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A trip to Kyiv and German party politics

May 2, 2022

German opposition leader Friedrich Merz has traveled to Ukraine's capital — a trip Chancellor Olaf Scholz so far has no plans to make. The Social Democrats see Merz's move as a PR stunt ahead of crucial state elections.

Friedrich Merz
Friedrich Merz is the chairman of Germany's largest opposition party, the center-right CDUImage: Oliver Berg/dpa/picture alliance

Friedrich Merz, the head of the conservative opposition, seems to be trying to one-up the German chancellor. The leader of the conservative Christian Democrats (CDU), both as a party and in parliament, held a fiery speech last week during the Bundestag's vote on sending heavy weapons to Ukraine. With Olaf Scholz away on a state visit to Japan, it was an opportune moment to grab the spotlight.

Merz described Scholz as insecure, weak, hesitant and timid. He warned Scholz against an "appeasement policy" toward Russia — referring to political, material or territorial concessions to an aggressive power in hopes of avoiding conflict. Merz's CDU has been lashing out at the center-left Social Democrats (SPD) for weeks over their historically friendly attitude toward Russia.

The CDU has been in power in Germany for most of the time since World War II, including for almost 16 years under Chancellor Angela Merkel, who protected Germany's economic ties with Russia. Much of Merkel's time was in coalition with the SPD. Since her retirement and her party's loss in the September election, the conservatives have been trying to develop a new strategy. A party paper published in Cologne this week hones in on security, a cause the CDU is known for championing.

"The chancellor answered all the questions no one asked, and he has not answered a single one of the questions we asked him," Merz said, referring to Scholz's appearance in parliament ahead of the Easter break.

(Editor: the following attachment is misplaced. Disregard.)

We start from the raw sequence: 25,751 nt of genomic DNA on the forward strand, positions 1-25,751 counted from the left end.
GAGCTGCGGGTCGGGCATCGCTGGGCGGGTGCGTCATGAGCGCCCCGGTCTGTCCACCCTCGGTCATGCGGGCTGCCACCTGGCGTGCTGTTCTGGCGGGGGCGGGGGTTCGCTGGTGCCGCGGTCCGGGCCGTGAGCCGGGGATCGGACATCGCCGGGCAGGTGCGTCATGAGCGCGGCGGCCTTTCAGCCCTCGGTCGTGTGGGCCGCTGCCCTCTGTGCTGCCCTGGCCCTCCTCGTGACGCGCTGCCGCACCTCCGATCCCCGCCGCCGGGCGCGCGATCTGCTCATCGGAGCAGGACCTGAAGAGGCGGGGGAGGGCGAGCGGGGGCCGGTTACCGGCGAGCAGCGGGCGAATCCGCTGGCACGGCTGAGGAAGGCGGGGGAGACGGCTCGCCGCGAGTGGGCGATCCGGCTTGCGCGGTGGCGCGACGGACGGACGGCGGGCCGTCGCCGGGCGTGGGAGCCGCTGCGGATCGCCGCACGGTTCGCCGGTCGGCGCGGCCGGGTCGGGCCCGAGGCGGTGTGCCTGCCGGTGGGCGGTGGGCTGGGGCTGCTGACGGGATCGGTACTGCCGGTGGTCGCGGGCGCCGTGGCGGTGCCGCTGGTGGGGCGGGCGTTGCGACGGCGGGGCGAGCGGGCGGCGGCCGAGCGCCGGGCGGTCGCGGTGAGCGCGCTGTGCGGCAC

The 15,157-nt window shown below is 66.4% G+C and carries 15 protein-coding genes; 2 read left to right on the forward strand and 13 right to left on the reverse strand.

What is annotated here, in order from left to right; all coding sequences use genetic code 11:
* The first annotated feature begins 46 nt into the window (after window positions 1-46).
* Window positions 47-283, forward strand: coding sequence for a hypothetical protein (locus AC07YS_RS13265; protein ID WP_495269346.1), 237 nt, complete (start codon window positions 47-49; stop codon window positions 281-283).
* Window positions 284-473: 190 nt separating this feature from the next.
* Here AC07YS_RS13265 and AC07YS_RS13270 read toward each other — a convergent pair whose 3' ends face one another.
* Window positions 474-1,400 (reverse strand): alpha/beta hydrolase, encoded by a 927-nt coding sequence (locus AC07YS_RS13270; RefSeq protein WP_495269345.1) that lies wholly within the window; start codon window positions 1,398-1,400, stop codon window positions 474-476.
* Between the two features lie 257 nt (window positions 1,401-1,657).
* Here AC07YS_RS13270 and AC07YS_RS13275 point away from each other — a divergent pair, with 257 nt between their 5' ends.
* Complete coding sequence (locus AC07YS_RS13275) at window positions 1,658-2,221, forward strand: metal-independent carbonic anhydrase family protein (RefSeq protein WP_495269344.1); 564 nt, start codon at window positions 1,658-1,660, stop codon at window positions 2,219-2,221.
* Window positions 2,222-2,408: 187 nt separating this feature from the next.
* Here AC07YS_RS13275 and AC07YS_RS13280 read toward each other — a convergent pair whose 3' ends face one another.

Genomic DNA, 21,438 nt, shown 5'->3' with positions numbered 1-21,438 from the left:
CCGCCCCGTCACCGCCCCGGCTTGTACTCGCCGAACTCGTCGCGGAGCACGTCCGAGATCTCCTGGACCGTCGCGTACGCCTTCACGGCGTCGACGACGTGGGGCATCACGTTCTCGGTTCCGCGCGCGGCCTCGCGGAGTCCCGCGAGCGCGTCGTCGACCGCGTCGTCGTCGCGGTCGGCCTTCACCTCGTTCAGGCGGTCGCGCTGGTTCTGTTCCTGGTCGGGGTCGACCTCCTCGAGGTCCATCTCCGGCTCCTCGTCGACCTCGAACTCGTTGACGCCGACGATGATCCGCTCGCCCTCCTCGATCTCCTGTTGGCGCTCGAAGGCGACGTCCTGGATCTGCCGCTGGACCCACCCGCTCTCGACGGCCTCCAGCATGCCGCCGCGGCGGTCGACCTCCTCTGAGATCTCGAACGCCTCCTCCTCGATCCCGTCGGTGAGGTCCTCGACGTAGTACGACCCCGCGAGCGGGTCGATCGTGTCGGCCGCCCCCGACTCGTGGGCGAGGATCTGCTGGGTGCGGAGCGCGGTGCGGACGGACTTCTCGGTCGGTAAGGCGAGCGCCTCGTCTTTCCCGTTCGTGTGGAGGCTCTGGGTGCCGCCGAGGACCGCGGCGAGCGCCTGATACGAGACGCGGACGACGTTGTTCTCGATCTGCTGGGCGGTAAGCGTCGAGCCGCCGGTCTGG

Merz, who has a reputation for hard-hitting rhetoric in parliament, has been keen to point out that Scholz's hesitancy has drawn criticism even from within his own ranks. While Scholz has not indicated any intention to travel to Kyiv, three senior members from his ruling coalition went to western Ukraine just before Easter.

German state elections coming up

Merz's announcement to visit Kyiv ruffled government feathers in the SPD headquarters in Berlin on Monday. It's common for major party leaders to travel abroad and hold high-level talks, but some see the timing as more than a coincidence with upcoming state elections, which are considered a bellwether for parties at the national level.

The northern German state of Schleswig-Holstein will go to the polls on Sunday. Germany's most populous state, North Rhine-Westphalia, will do the same a week later. The CDU heads the government in both states and defending their power would strengthen, or at least stabilize, the CDU and Merz, who took over as party head in January after two failed attempts.

At the same time, CDU victories at the state level would be seen as a blow to the SPD-led federal government in Berlin — and Olaf Scholz himself.

Infographic showing declining support in DeutschlandTrend poll on Olaf Scholz
Chancellor Olaf Scholz has lost support in opinion polls

"Friedrich Merz's trip," Julia Klöckner, the CDU party treasurer, said in a tweet, puts a "magnifying glass on what Chancellor Scholz is doing/not doing."

Merz arrived in Kyiv on Tuesday after an overnight train journey to meet with several leading politicians there.

The Federal Criminal Police Office, which is responsible for protecting German officials, declined to accompany Merz, claiming they would need more time to prepare.

When asked for a reaction to the travel plans of the German opposition leader, Vladimir Klitschko, the younger brother of Kyiv Mayor Vitali Klitschko, told German public broadcaster Phoenix that visiting Kyiv is an appreciated show of support for Ukraine. But, he warned, it isn't without risk, as Russian missiles can hit at any time.

This article was originally written in German.

It was updated on May 3, to reflect Merz's arrival in Ukraine.

While you're here: Every Tuesday, DW editors round up what is happening in German politics and society. You can sign up here for the weekly email newsletter Berlin Briefing.

Deutsche Welle Strack Christoph Portrait
Christoph Strack Christoph Strack is a senior author writing about religious affairs.@Strack_C